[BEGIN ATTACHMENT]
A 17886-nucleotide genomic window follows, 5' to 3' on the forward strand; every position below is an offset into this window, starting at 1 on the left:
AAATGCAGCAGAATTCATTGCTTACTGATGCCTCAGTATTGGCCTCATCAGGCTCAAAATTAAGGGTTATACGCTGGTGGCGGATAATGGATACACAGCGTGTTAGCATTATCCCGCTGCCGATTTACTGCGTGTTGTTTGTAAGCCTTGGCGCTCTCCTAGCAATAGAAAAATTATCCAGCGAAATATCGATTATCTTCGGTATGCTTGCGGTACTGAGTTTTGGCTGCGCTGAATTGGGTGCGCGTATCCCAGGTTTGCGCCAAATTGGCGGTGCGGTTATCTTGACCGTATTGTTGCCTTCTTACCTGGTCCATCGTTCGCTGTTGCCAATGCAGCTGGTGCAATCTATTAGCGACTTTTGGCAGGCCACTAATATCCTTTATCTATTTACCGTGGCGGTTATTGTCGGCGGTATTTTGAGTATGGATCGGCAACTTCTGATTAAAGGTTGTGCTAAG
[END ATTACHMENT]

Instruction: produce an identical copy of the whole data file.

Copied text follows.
A 17886-nucleotide genomic window follows, 5' to 3' on the forward strand; every position below is an offset into this window, starting at 1 on the left:
AAATGCAGCAGAATTCATTGCTTACTGATGCCTCAGTATTGGCCTCATCAGGCTCAAAATTAAGGGTTATACGCTGGTGGCGGATAATGGATACACAGCGTGTTAGCATTATCCCGCTGCCGATTTACTGCGTGTTGTTTGTAAGCCTTGGCGCTCTCCTAGCAATAGAAAAATTATCCAGCGAAATATCGATTATCTTCGGTATGCTTGCGGTACTGAGTTTTGGCTGCGCTGAATTGGGTGCGCGTATCCCAGGTTTGCGCCAAATTGGCGGTGCGGTTATCTTGACCGTATTGTTGCCTTCTTACCTGGTCCATCGTTCGCTGTTGCCAATGCAGCTGGTGCAATCTATTAGCGACTTTTGGCAGGCCACTAATATCCTTTATCTATTTACCGTGGCGGTTATTGTCGGCGGTATTTTGAGTATGGATCGGCAACTTCTGATTAAAGGTTGTGCTAAG